Detailed Findings and Methodology
The nationwide increase in applications is not solely a product of rising interest in higher education. Young Americans also appear to be applying to more schools.
The process of applying to multiple schools has become easier with the wider use of the Common Application — a standard form accepted by hundreds of higher education institutions. As more colleges and universities adopt the Common Application, it is not unusual for a single person to apply to more than a dozen schools.
The number of schools applied to per aspiring student has also likely increased as students have become more strategic in the application process. Today’s high school graduates are more likely to apply to both top-tier institutions and also hedge their bets by applying to schools with higher acceptance rates.
For many college applicants, getting into the best possible school is the most important consideration. Though there are no Ivy League schools on this list, there are a number of highly selective, top tier institutions — including Vanderbilt and the University of Chicago, which only accept 11% and 8% of applicants, respectively.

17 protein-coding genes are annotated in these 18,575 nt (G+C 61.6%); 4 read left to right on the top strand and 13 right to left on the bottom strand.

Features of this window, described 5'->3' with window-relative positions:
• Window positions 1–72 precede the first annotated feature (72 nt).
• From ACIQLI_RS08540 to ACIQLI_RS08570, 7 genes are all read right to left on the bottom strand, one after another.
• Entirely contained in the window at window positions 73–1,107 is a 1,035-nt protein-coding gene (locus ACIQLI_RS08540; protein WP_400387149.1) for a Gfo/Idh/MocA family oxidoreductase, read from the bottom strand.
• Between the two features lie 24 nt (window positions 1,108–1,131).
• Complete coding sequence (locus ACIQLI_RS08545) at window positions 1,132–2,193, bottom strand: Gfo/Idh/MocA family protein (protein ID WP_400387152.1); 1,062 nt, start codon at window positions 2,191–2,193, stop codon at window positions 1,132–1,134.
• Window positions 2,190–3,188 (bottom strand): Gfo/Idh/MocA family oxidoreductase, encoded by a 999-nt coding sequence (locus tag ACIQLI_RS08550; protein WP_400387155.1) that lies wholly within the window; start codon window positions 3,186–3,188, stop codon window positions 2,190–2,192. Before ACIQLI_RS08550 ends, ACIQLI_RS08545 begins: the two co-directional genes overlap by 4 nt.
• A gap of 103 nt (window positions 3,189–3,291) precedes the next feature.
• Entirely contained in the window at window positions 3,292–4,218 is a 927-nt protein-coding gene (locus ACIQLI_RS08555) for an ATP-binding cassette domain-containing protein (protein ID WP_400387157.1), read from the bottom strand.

Other schools on this list, on the other hand, may be surging in popularity exactly because they are far less selective, accepting most applicants. Half a dozen of the schools on this list have acceptance rates of 90% or higher.
College can be very expensive, and for some prospective students, spending the least on tuition — or incurring the least amount of debt — is the most important consideration when deciding which schools to apply to. Over half of the schools on this list are public schools, many of which have steep tuition discounts for in-state students.
For other schools on this list, the application spike may be attributable to extra benefits and amenities not offered at competing institutions. For example, Seton Hall University in New Jersey recently started providing students with new, fully loaded laptops upon enrollment. The number of applications to Seton Hall was 188% higher in 2016 than it was in 2006.
In other cases, schools have added popular programs in recent years that largely account for the spike in applicants. One such school, National Louis University in Chicago, has reported one of the largest jumps in applicants since enacting Pathways, a program aimed at helping historically underserved populations obtain a college education.
Using data from the National Center for Education Statistics, 24/7 Wall St. identified the 100 colleges with the largest 10-year percentage increase in applicants from the 2006-2007 school year to the 2016-2017 year. Only schools with at least 3,000 undergraduates in 2006 were included.
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